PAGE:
Should Christians be ambitious?

Emma Ineson was Chaplain at the Lee Abbey Community in Devon, then Principal of Trinity College Bristol. She is now suffragan bishop of Penrith in Carlisle Diocese, and has just published a book Ambition: what Jesus said about power, success and counting stuff exploring the issues around faith, vocation and the question of ambition. She kindly agreed to be interviewed about the book.

IP: You notice that there is some irony that you were writing a book on ambition whilst being considered for appointment as a bishop in the Church of England! What difference did that make to your writing and thinking?

EI: I set out to write the book in response to what I was hearing and seeing in church leaders about the pressure that can often accompany an expectation of church growth. I was noticing that many of the ordinands and church leaders that I know are passionate, committed, and gifted people who don’t sit around with their feet up, but who really want to make a difference for the gospel. And yet I also saw what some of this constant pressure to grow and improve can have on the souls of leaders. I also wanted to write following several years thinking and processing ‘leadership stuff’, and engaging with the debates we seem to have a lot on the church about how and whether secular leadership theory has anything to do with Christian ministry. I was also noticing in myself, as principal of the growing theological college, how I responded to some of the pressures to achieve and see the graphs going in the right direction.

So I set out to address some of these issues head-on, and possibly also to name things that we don’t often talk about openly very much, around comparison, jealousy, talent, careers, promotion, how we count ‘success’ as Christians, and so on. In the midst of it all I was appointed Bishop of Penrith and some of the reactions to that move (people speaking about it as ‘promotion’, the story in the book about my hairdresser asking me if I’d always wanted to be a bishop) set me thinking even more about how we see status, and what Christians are supposed to think about ‘ambition’. So writing the book was quite cathartic in one respect, and has really made me examine what we’re about as Christian leaders, especially in the light of Jesus’ teaching in Beatitudes.

IP: Why do you think the question of ambition is such a pressing one in our culture and in the church at the present time?

EI: I am not sure that it is such a pressing issue in the church. At least I don’t think we easily use the word ‘ambition’ in church circles. It feels a bit ‘sweary’! One of the things I do in the book is to look at the roots of the word ‘ambition’ and the concept of ambition in the Bible, and to see whether it is something that can be redeemed for Christians (spoiler: I think it can).  However, in some senses the church has entered quite an ‘ambitious’ phase—and rightly so. The emphasis is very much on growth (SDF funding, Renewal and Reform etc) and that is good—if it means an increased missionary zeal to see more and more people come to know Christ and follow him more closely.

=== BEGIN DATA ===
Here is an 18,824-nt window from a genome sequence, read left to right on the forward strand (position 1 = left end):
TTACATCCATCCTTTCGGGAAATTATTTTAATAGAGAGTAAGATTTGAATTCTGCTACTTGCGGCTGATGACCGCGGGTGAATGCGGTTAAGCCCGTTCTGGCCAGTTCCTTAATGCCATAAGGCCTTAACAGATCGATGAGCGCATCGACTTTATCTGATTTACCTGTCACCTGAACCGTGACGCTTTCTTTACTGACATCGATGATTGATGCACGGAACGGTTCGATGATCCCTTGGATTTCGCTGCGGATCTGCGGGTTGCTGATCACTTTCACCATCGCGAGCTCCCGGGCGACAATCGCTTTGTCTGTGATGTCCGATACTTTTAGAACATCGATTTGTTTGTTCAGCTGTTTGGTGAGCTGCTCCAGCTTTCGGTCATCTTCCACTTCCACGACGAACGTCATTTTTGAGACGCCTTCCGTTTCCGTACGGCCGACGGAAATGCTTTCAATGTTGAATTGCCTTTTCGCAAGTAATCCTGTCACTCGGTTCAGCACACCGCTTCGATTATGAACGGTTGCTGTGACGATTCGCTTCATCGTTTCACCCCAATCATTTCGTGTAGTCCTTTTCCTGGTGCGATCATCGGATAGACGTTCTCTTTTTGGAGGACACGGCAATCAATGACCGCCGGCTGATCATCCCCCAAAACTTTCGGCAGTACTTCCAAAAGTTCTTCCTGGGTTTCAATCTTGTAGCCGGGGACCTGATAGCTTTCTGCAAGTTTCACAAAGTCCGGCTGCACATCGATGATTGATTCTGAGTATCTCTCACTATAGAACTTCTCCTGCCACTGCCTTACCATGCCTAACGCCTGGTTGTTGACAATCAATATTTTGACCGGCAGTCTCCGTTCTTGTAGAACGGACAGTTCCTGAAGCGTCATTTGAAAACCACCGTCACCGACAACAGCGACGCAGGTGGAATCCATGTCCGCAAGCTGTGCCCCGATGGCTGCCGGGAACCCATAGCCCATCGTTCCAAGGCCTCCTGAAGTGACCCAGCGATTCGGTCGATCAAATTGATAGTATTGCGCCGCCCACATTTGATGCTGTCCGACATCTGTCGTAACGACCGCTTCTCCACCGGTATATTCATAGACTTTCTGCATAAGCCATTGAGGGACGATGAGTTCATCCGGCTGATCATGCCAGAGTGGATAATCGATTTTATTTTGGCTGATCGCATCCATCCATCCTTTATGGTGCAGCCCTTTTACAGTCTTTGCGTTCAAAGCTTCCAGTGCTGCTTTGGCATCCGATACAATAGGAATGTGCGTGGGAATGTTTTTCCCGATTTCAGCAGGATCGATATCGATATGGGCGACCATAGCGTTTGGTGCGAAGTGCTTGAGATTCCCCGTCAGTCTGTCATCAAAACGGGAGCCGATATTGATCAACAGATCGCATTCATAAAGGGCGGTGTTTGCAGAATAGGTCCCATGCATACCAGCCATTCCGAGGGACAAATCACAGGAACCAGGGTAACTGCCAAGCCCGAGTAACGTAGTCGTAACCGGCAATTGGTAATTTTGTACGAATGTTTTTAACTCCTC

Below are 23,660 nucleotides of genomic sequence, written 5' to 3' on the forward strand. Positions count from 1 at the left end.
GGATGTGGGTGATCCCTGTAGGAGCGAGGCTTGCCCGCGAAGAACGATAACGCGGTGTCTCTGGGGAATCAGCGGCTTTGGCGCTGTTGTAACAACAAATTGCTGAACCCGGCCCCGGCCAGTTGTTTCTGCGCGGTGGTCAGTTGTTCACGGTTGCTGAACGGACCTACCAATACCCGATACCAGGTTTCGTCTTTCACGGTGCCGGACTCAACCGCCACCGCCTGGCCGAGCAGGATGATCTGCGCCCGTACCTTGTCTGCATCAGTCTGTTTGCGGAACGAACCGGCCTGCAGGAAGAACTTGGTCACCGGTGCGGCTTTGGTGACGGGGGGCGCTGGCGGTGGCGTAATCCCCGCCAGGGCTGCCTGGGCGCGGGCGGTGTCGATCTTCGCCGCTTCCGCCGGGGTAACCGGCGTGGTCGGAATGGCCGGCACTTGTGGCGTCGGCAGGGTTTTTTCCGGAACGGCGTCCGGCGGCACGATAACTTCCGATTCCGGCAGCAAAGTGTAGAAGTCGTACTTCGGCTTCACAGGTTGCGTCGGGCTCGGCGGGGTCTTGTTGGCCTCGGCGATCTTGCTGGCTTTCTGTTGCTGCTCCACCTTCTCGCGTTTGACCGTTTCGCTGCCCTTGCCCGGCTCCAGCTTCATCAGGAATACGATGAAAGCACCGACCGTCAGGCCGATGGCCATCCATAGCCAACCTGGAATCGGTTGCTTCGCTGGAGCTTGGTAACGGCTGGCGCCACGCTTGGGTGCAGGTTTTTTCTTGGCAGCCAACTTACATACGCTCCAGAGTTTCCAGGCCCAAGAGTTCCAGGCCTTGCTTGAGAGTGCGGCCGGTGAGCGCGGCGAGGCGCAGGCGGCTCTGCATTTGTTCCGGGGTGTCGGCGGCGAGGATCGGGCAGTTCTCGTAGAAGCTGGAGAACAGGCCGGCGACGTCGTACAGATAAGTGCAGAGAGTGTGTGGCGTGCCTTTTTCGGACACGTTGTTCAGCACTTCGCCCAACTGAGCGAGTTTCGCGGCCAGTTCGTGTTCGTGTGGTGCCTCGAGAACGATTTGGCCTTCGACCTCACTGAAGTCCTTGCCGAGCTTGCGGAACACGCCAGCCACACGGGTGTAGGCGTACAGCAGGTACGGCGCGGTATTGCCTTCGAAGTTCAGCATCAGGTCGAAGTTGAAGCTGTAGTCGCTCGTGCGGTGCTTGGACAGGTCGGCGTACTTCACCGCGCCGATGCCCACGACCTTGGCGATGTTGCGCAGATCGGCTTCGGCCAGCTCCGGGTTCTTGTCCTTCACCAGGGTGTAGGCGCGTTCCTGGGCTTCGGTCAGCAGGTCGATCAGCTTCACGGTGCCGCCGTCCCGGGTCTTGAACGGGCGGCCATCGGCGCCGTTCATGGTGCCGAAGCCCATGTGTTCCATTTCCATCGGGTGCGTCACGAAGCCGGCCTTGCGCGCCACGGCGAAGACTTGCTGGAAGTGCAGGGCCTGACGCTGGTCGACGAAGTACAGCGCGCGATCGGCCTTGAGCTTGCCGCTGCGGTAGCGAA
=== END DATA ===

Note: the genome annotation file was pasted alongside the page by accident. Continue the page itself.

But I argue that alongside that we need a keen sense of theological reflection on what kind of growth we are aiming for, what to do when expected results aren’t achieved (or at least not visibly) and how to stay focussed on the values of the kingdom of God rather than empire building. These are issues both for the individual leader and for the church. And I didn’t want to write only for church leaders. In many spheres of work—media, arts, education, healthcare, business—there is great pressure to constantly grow and improve. As young Christian leaders are setting out on their careers, I wanted the book to help them to ask questions about what kind of growth they are encouraged to achieve, and how to reflect biblically on their work.

IP: It is interesting that, in contrast to some Christian traditions, you are not wholly negative about the idea of ambition. In what ways do you think Christians should be ambitious?

EI: There are different kinds of ambition, or at least different foci for ambition. ‘What is the telos [end, goal] of your particular ambition?’ is the question I am wanting to ask. Where the Christian tradition has been dismissive, it is largely negative about ambition that exists to fulfil personal aims or further personal status, as in ‘Do nothing out of selfish ambition’ (Phil 2.3). Rightly, most Christian thinkers have advocated humility over this kind of ambition. But there is a different kind of ambition that we might instead term zeal or passion for changing the world for Godly ends and with Godly means. In that sense, Christians should be the most ambitious people in the world!

However, we do need to keep our wits about us when we speak about ambition. I wanted to explore the interface between vocation and ambition, and also particularly to examine the often complicated relationship women leaders have with ambition. But I also make the point that the more ambitious you are, the more you need to pay attention to the internal character work, to stay accountable to others, and to make sure your ambition is Godly ambition. 

IP: In your chapter on ‘Counting’, you comment that ‘numbers count because people count’. Do you think that our obsession with measuring things, both in the church and in wider culture, can be redeemed?

EI: Yes, but not easily. I am not trying to say in the book that we should never count anything. In fact I make the point that the Bible is fairly obsessed with numbers and counting, but that (as with ambition) it should be done for the right reasons and with the right aims. In the book I identify four good reasons for counting things and four bad reasons for counting things, and I encourage us to reflect theologically on the reasons for our counting. I also say that there are two particular theological themes that make counting things challenging from a human perspective: eschatology, the belief that we prepare for eternity and have a far horizon as our hope; and grace, the fact that we never get what we deserve. Simple economics therefore don’t fit when we are talking about the things of faith.

But that’s not to say we should stop counting at all. In the church we need to make sure we are counting and measuring (two different things) in line with God’s values and perspectives. What we count and measure exposes clearly what we value. I slightly cheekily paraphrase: ‘Where your graphs are, there your heart will be also’.